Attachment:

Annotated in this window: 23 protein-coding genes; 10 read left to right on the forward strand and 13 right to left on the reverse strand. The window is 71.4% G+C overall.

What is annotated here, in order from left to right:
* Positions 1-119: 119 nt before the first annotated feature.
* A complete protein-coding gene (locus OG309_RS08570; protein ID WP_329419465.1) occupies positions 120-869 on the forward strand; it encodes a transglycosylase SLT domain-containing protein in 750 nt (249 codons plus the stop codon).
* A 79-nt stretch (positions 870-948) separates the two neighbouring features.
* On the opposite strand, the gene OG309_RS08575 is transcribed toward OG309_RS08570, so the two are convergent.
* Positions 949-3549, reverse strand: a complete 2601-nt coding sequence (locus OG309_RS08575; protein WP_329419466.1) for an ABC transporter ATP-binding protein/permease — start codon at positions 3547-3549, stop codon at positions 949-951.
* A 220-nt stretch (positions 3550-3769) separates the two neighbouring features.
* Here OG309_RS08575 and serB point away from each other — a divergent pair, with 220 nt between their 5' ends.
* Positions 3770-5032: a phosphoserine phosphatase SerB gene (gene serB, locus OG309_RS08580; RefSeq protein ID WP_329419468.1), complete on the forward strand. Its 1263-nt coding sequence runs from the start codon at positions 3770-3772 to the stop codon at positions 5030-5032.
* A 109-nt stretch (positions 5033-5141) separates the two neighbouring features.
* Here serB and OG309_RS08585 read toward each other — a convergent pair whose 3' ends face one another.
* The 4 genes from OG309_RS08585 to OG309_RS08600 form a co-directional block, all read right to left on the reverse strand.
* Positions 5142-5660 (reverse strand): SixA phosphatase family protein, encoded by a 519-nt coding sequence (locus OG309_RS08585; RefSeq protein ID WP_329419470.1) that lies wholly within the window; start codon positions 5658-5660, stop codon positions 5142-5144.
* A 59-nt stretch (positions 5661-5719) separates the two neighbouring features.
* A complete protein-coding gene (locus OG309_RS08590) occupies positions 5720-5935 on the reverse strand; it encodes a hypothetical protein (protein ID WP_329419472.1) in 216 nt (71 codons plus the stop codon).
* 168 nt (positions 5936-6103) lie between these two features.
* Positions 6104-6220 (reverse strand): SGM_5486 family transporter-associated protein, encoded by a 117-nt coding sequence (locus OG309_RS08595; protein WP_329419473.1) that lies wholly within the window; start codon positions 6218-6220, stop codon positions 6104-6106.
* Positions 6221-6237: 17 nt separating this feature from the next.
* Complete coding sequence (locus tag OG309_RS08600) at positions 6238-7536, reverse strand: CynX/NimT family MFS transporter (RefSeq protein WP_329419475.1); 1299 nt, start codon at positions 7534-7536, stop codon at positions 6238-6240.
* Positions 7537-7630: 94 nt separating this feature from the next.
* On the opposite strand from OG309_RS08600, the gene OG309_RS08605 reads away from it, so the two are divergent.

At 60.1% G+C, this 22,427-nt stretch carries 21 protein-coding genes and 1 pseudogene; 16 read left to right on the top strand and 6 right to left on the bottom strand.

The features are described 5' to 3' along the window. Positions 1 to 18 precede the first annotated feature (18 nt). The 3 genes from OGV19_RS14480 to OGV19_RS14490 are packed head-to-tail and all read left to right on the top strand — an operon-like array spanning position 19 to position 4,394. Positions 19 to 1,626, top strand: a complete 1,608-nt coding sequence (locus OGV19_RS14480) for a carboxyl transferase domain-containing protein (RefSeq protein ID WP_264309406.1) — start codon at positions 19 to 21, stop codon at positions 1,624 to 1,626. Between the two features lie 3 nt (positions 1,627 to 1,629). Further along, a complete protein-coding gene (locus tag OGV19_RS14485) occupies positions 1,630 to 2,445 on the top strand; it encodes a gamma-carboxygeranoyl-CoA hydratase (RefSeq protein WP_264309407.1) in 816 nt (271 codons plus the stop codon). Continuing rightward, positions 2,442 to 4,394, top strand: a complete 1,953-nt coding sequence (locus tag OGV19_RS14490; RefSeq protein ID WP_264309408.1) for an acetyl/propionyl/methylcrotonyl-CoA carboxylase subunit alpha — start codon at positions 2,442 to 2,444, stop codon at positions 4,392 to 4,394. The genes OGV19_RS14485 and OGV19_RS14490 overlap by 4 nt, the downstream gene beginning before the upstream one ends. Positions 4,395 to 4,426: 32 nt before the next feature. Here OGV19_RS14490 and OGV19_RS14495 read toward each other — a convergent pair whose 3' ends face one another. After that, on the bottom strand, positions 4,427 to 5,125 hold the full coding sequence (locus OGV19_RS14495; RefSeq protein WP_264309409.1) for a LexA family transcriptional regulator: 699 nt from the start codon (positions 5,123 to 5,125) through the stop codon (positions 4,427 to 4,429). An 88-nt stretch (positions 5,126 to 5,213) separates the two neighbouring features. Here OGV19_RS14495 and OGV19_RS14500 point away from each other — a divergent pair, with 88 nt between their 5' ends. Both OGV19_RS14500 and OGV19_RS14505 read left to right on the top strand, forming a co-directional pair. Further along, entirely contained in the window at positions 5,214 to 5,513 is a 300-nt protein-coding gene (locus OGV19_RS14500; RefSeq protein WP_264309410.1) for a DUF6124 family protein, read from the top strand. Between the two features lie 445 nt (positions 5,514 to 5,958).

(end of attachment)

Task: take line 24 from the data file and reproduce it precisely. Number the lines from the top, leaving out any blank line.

The features are described 5' to 3' along the window. Positions 1 to 18 precede the first annotated feature (18 nt). The 3 genes from OGV19_RS14480 to OGV19_RS14490 are packed head-to-tail and all read left to right on the top strand — an operon-like array spanning position 19 to position 4,394. Positions 19 to 1,626, top strand: a complete 1,608-nt coding sequence (locus OGV19_RS14480) for a carboxyl transferase domain-containing protein (RefSeq protein ID WP_264309406.1) — start codon at positions 19 to 21, stop codon at positions 1,624 to 1,626. Between the two features lie 3 nt (positions 1,627 to 1,629). Further along, a complete protein-coding gene (locus tag OGV19_RS14485) occupies positions 1,630 to 2,445 on the top strand; it encodes a gamma-carboxygeranoyl-CoA hydratase (RefSeq protein WP_264309407.1) in 816 nt (271 codons plus the stop codon). Continuing rightward, positions 2,442 to 4,394, top strand: a complete 1,953-nt coding sequence (locus tag OGV19_RS14490; RefSeq protein ID WP_264309408.1) for an acetyl/propionyl/methylcrotonyl-CoA carboxylase subunit alpha — start codon at positions 2,442 to 2,444, stop codon at positions 4,392 to 4,394. The genes OGV19_RS14485 and OGV19_RS14490 overlap by 4 nt, the downstream gene beginning before the upstream one ends. Positions 4,395 to 4,426: 32 nt before the next feature. Here OGV19_RS14490 and OGV19_RS14495 read toward each other — a convergent pair whose 3' ends face one another. After that, on the bottom strand, positions 4,427 to 5,125 hold the full coding sequence (locus OGV19_RS14495; RefSeq protein WP_264309409.1) for a LexA family transcriptional regulator: 699 nt from the start codon (positions 5,123 to 5,125) through the stop codon (positions 4,427 to 4,429). An 88-nt stretch (positions 5,126 to 5,213) separates the two neighbouring features. Here OGV19_RS14495 and OGV19_RS14500 point away from each other — a divergent pair, with 88 nt between their 5' ends. Both OGV19_RS14500 and OGV19_RS14505 read left to right on the top strand, forming a co-directional pair. Further along, entirely contained in the window at positions 5,214 to 5,513 is a 300-nt protein-coding gene (locus OGV19_RS14500; RefSeq protein WP_264309410.1) for a DUF6124 family protein, read from the top strand. Between the two features lie 445 nt (positions 5,514 to 5,958).